On Friday (15th February) asteroid 2012 DA14 will make the closest pass to the planet since scientists began monitoring asteroids more than 15 years ago. The asteroid, which is about the size of an Olympic swimming pool, will pass about 27,520 kilometres (17,100 miles) from Earth. The Moon is about 14 times further away than the asteroid at its closest approach.
Earth orbiting satellites generally fly about 800 kilometres (497 miles) higher, so the asteroid will pass within the orbit of these satellites. There is a very real possibility that the asteroid could collide with a satellite, or any other piece of space junk floating around up there.
Despite the closeness to the Earth, NASA say that enough is known of the asteroid’s course to predict that there is ‘no chance’ of a collision with the planet.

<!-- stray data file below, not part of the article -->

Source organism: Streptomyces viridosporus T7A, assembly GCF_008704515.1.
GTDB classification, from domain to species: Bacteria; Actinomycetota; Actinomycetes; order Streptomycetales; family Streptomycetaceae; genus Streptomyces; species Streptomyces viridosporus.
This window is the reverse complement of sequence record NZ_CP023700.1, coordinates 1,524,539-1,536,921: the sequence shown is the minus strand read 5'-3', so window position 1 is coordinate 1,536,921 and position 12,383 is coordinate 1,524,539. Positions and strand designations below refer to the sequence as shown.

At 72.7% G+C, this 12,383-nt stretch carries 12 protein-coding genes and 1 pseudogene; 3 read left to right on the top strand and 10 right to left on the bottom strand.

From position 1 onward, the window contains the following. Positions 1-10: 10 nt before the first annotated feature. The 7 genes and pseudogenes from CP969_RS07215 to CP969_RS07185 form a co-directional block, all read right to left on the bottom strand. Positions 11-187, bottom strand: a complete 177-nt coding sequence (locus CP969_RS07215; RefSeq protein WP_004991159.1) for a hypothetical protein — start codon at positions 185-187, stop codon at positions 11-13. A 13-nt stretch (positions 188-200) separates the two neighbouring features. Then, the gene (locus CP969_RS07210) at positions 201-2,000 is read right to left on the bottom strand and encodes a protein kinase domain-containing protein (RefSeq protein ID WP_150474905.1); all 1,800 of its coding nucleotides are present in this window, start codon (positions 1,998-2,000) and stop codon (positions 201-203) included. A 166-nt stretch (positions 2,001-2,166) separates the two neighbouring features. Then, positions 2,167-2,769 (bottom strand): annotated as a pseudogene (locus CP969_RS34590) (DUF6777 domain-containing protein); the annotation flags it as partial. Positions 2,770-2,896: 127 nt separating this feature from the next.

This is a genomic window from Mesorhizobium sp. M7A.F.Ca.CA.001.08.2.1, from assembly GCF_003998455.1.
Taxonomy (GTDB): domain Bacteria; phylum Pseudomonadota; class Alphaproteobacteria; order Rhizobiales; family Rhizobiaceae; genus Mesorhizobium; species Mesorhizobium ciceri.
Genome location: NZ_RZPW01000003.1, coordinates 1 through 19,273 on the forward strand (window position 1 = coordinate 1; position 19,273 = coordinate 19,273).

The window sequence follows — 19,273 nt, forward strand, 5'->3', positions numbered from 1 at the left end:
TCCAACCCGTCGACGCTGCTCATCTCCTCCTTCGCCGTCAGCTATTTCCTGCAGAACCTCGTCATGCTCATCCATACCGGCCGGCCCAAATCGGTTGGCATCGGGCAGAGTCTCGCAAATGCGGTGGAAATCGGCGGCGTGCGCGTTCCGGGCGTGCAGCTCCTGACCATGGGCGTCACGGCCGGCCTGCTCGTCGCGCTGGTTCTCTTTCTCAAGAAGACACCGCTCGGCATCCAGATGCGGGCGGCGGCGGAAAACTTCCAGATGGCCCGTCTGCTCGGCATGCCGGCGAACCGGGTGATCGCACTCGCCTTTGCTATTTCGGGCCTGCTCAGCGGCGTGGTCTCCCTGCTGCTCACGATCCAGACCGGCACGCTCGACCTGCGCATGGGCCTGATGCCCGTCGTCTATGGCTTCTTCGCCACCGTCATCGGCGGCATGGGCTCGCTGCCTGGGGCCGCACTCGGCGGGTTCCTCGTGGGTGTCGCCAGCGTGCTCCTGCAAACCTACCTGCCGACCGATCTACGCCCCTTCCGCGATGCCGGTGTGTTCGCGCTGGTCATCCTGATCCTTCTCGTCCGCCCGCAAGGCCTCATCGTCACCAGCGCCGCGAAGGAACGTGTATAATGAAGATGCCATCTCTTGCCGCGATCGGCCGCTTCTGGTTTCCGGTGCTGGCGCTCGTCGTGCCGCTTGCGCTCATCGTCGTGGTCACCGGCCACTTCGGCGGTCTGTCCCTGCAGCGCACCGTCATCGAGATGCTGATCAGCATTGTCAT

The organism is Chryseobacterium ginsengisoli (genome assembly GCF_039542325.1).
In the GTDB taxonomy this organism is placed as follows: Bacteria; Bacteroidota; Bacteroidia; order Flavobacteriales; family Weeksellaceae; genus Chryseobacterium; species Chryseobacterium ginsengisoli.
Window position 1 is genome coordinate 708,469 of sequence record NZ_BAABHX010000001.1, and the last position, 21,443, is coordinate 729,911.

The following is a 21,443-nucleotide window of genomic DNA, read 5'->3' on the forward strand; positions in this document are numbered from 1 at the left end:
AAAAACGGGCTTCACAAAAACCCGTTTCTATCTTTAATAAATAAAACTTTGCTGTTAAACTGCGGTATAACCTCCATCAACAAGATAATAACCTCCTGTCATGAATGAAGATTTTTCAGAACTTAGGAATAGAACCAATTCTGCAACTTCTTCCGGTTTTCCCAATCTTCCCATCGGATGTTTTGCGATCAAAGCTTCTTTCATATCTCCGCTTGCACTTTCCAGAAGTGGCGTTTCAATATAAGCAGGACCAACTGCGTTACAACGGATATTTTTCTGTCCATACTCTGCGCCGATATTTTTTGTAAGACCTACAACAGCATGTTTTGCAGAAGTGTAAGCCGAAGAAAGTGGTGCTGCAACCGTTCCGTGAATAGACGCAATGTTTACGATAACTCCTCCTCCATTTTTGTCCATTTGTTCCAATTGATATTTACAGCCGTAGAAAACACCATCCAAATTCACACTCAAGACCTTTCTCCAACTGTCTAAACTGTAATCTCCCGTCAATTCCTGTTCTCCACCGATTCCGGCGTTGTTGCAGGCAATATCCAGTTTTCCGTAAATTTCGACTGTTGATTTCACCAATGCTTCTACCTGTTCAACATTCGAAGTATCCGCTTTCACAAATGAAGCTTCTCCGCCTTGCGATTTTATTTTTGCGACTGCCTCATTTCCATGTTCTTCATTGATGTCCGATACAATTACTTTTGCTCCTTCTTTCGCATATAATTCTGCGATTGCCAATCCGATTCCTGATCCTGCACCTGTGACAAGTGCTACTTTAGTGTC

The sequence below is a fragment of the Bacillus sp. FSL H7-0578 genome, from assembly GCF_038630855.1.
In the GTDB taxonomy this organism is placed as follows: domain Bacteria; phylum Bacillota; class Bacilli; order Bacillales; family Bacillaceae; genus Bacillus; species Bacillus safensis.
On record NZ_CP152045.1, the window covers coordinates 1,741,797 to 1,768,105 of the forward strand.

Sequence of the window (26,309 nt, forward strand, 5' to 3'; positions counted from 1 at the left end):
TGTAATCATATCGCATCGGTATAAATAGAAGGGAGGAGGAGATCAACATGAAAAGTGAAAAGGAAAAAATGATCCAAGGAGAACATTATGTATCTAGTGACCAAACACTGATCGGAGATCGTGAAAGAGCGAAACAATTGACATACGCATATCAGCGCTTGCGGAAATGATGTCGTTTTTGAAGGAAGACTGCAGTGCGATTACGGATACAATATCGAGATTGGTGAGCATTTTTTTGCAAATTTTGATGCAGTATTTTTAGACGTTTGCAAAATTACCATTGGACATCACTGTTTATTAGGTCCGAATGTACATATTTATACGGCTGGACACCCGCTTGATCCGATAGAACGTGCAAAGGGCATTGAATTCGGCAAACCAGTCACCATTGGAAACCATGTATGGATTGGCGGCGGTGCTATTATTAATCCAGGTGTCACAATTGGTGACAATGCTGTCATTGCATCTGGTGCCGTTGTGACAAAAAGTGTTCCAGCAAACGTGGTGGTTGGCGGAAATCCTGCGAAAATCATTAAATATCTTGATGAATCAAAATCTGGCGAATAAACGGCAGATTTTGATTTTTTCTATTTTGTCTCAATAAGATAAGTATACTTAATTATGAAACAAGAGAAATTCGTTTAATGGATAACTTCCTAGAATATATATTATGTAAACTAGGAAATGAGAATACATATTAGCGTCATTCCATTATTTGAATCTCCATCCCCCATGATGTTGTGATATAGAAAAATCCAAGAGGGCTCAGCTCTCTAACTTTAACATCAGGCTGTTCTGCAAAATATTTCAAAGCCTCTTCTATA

At the time of closest approach, which is expected to be around 19:24, give or take a few minutes, the asteroid will be over the eastern Indian Ocean, off Sumatra. The asteroid’s orbit around the sun is roughly similar to that of Earth, and it makes relatively close approaches to our planet’s orbit twice per orbit. The 2013 approach is the closest for many decades, but the asteroid’s next notable approach, on February 16th 2046, will take the lump of rock to no closer than 1,000,000 kilometres (620,000 miles).
Asteroid 2012 DA 14 is traveling at about 17,450 miles per hour (28,100 kilometers per hour), or 4.8 miles per second (7.82 kilometers per second) relative to Earth and will be visible with good binoculars, or a telescope. During the closest approach, and dependant on local weather, the asteroid will be visible from parts of Europe, Africa and Asia. The asteroid will appear to be moving relatively quickly as it crosses the sky from the south to the north.
Source: Space Daily
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